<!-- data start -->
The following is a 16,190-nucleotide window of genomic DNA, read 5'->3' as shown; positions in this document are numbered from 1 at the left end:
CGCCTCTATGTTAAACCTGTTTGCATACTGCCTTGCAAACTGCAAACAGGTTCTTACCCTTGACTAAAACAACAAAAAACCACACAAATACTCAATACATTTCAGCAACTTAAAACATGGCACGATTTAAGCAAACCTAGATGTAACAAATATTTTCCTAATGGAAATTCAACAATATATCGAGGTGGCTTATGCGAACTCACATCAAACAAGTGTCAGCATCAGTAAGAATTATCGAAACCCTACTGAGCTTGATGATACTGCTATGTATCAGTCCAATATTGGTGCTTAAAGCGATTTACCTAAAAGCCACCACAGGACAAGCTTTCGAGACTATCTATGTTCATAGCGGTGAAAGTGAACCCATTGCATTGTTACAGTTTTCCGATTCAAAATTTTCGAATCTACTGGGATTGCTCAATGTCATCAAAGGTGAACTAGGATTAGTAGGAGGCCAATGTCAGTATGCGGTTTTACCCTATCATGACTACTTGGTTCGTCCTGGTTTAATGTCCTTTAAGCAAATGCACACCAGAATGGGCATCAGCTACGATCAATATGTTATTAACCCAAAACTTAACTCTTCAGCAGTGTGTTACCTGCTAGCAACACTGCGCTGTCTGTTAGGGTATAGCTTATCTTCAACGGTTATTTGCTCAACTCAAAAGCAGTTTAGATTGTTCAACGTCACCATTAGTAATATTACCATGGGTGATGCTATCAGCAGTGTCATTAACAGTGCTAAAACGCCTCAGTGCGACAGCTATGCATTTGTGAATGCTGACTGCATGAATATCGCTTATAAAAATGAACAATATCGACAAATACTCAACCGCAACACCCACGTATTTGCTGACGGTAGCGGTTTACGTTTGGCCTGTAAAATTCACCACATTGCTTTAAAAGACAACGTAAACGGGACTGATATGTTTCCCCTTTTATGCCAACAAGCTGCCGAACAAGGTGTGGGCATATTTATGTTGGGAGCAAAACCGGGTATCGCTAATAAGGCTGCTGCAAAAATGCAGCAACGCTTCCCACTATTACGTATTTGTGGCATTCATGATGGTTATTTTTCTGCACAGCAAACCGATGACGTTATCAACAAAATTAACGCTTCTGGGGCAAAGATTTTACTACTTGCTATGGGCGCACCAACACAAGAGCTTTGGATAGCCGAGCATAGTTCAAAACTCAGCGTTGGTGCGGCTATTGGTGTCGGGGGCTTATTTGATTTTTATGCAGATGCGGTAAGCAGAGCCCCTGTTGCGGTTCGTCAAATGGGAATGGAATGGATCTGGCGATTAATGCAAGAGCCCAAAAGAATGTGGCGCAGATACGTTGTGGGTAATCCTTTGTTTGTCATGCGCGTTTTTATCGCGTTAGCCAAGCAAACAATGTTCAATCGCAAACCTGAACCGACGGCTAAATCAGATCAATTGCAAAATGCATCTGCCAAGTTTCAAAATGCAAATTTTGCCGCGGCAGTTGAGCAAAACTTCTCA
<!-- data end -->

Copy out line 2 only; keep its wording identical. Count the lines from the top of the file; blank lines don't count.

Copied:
CGCCTCTATGTTAAACCTGTTTGCATACTGCCTTGCAAACTGCAAACAGGTTCTTACCCTTGACTAAAACAACAAAAAACCACACAAATACTCAATACATTTCAGCAACTTAAAACATGGCACGATTTAAGCAAACCTAGATGTAACAAATATTTTCCTAATGGAAATTCAACAATATATCGAGGTGGCTTATGCGAACTCACATCAAACAAGTGTCAGCATCAGTAAGAATTATCGAAACCCTACTGAGCTTGATGATACTGCTATGTATCAGTCCAATATTGGTGCTTAAAGCGATTTACCTAAAAGCCACCACAGGACAAGCTTTCGAGACTATCTATGTTCATAGCGGTGAAAGTGAACCCATTGCATTGTTACAGTTTTCCGATTCAAAATTTTCGAATCTACTGGGATTGCTCAATGTCATCAAAGGTGAACTAGGATTAGTAGGAGGCCAATGTCAGTATGCGGTTTTACCCTATCATGACTACTTGGTTCGTCCTGGTTTAATGTCCTTTAAGCAAATGCACACCAGAATGGGCATCAGCTACGATCAATATGTTATTAACCCAAAACTTAACTCTTCAGCAGTGTGTTACCTGCTAGCAACACTGCGCTGTCTGTTAGGGTATAGCTTATCTTCAACGGTTATTTGCTCAACTCAAAAGCAGTTTAGATTGTTCAACGTCACCATTAGTAATATTACCATGGGTGATGCTATCAGCAGTGTCATTAACAGTGCTAAAACGCCTCAGTGCGACAGCTATGCATTTGTGAATGCTGACTGCATGAATATCGCTTATAAAAATGAACAATATCGACAAATACTCAACCGCAACACCCACGTATTTGCTGACGGTAGCGGTTTACGTTTGGCCTGTAAAATTCACCACATTGCTTTAAAAGACAACGTAAACGGGACTGATATGTTTCCCCTTTTATGCCAACAAGCTGCCGAACAAGGTGTGGGCATATTTATGTTGGGAGCAAAACCGGGTATCGCTAATAAGGCTGCTGCAAAAATGCAGCAACGCTTCCCACTATTACGTATTTGTGGCATTCATGATGGTTATTTTTCTGCACAGCAAACCGATGACGTTATCAACAAAATTAACGCTTCTGGGGCAAAGATTTTACTACTTGCTATGGGCGCACCAACACAAGAGCTTTGGATAGCCGAGCATAGTTCAAAACTCAGCGTTGGTGCGGCTATTGGTGTCGGGGGCTTATTTGATTTTTATGCAGATGCGGTAAGCAGAGCCCCTGTTGCGGTTCGTCAAATGGGAATGGAATGGATCTGGCGATTAATGCAAGAGCCCAAAAGAATGTGGCGCAGATACGTTGTGGGTAATCCTTTGTTTGTCATGCGCGTTTTTATCGCGTTAGCCAAGCAAACAATGTTCAATCGCAAACCTGAACCGACGGCTAAATCAGATCAATTGCAAAATGCATCTGCCAAGTTTCAAAATGCAAATTTTGCCGCGGCAGTTGAGCAAAACTTCTCA